Teenagers at the centre of a mental health crisis

The teachers’ strike is just one of the disruptions facing young people today. We need to think more deeply about why so many are so anxious and depressed.

silhouette of a person with grey paper scrunched up around to depict depression


Like many parents, I have every sympathy with the teachers going on strike. Over the years it has been patently obvious that school budgets have suffered and that teachers have been leaving the profession in large numbers. The list of leavers at our secondary school gets longer every year. At my son’s primary school fines were brought in for lateness to boost the school coffers. In an unprecedented move, the secondary school and many others joined forces to ask parents to lobby their MPs for more money a few years ago. My son, now at secondary school, reported the other day that he hadn’t had food tech for many months because there simply aren’t any teachers. They’ve all left and they’ve had trouble recruiting anyone else. My sister, a teacher, stated that her teaching assistant was removed and she had to take a five year old to the toilet at the back of the class and leave the door open because she could not leave the class unattended.

But it is also true that the last three years have been incredibly disruptive of children’s education. I have a daughter going through A Levels at the moment. This will be her first big exams in exam conditions. It is fair to say the experience is fairly stressful on top of everything else that her year group has been through, including, in many cases, grief. Depression and anxiety seem to be commonplace among this age group and Covid has either exacerbated this or, in some cases, seems to have helped while lockdowns were in place.

It feels as if the A Levels have been hanging over the upper sixth for ever. It’s not just the teachers’ strikes that are disrupting things. There are other things, transport strikes, school buildings in a state of disrepair [at our school the upper sixth have been camping in the exam hall for the last months due to the dangers posed by the roof on the sixth form block], teacher absences or just a lack of teachers and so forth. Before Christmas we were preparing for blackouts. It feels like we are on perpetual crisis alert as the social infrastructure around us crumbles.

And many young people are worried not just about the A Levels, but about what comes next – life. So many of them seem poleaxed, besieged as they are by strident messages and impossible expectations and demands on all sides. How do you navigate your way through all of this? And how can parents help their children because mental health is one thing for yourself, but seeing your children suffer and not being able to help them is far worse?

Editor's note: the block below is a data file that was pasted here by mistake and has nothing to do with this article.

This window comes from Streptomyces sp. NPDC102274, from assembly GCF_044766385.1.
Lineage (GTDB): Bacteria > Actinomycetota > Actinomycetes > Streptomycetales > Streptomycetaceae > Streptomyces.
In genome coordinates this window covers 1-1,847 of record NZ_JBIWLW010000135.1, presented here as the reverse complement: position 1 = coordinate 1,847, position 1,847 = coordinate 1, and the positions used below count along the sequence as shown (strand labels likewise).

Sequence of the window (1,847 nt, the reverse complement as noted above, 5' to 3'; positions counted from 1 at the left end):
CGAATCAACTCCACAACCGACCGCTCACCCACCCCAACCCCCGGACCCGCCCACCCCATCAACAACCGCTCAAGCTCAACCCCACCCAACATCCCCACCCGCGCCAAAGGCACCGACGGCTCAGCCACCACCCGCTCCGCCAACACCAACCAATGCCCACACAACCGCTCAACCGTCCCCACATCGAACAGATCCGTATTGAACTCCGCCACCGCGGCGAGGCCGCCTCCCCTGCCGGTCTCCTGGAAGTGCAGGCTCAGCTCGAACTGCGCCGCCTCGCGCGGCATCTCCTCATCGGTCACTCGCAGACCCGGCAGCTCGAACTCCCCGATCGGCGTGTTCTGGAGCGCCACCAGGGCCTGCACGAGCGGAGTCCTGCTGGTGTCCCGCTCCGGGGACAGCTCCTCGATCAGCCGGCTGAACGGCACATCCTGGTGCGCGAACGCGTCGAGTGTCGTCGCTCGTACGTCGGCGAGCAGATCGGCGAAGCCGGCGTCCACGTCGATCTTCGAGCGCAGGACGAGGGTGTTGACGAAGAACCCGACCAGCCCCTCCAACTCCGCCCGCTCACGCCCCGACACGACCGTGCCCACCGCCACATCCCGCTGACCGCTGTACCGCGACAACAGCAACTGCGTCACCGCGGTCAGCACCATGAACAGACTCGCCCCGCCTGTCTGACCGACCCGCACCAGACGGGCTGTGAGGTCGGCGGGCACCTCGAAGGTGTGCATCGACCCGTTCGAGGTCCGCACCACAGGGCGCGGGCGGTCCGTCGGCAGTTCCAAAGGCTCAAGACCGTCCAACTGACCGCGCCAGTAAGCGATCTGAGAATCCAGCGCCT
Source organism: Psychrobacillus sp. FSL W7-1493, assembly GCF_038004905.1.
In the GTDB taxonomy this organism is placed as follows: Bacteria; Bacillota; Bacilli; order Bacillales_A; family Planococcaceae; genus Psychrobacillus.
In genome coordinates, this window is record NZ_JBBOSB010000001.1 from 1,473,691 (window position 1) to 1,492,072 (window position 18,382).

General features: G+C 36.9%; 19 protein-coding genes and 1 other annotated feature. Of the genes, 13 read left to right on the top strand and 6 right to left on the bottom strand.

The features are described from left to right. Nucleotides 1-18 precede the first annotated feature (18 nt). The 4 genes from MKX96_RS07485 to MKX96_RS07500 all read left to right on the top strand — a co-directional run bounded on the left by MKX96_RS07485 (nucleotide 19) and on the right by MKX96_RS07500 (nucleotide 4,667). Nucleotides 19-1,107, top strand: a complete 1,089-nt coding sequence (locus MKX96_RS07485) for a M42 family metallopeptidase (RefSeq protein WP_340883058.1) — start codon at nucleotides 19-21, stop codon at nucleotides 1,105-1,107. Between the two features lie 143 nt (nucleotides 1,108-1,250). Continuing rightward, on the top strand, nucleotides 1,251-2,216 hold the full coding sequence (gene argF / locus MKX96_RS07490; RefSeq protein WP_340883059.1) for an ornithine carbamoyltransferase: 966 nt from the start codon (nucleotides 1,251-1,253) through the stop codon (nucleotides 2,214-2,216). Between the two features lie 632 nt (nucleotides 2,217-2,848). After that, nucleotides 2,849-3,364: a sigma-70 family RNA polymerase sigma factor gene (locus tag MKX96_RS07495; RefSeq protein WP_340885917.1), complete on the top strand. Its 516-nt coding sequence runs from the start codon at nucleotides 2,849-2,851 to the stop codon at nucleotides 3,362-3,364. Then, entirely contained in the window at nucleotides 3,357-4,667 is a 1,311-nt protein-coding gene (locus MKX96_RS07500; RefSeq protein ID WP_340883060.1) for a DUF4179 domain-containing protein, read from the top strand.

The health service can’t cope. They tend to offer CBT counselling if you’re lucky and a long waiting list. We’ve done CBT counselling. It mainly seemed to be about sleep routines and the like. It’s not much use if your child can’t get motivated to get out of bed in the morning. There is also the inevitable link to some mental health platform. To say we are woefully equipped to deal with the mental health crisis facing young people would be an understatement. I recall a family member who was in a psychiatric unit being given CBT. ‘How do you feel on a scale of 1-10 today?’ she was asked. She had been knocking her head against a wall and had scars all down her arms. ‘One? That’s great. What would it take to get you to do a two, do you think?’ CBT may be cheap and perhaps it works for some, but it is completely inadequate for dealing with many serious mental health problems.

Perhaps the kind of pressure we have been through in the last few years, combined with ongoing school pressure, are not things that the health service can deal with. They are things that maybe require some sort of coming together and an interrogation of what we truly value. Instead everyone is fragmented. Perhaps we all need to find our own way through all of this, but that is very hard for young people who don’t have the resilience that comes from years of experiencing life. Moreover, there are very few services for all the teenagers grieving from the impact of Covid – everything seems geared at very young children or people who are over 18. And yet teenagers’ friends who have not experienced trauma just do not understand any of it – why should they? – and therefore cannot help. Often the result is that grieving teenagers feel even more alone. Loneliness makes grief worse. Every book I have read talks about the importance of close friends who take the time to listen or to take you out of yourself. I feel that loneliness as a grown-up, but there are groups where I can speak to others who have been through similar experiences. Friendship is what keeps you sane in grief and GPs can’t, unfortunately, prescribe that.

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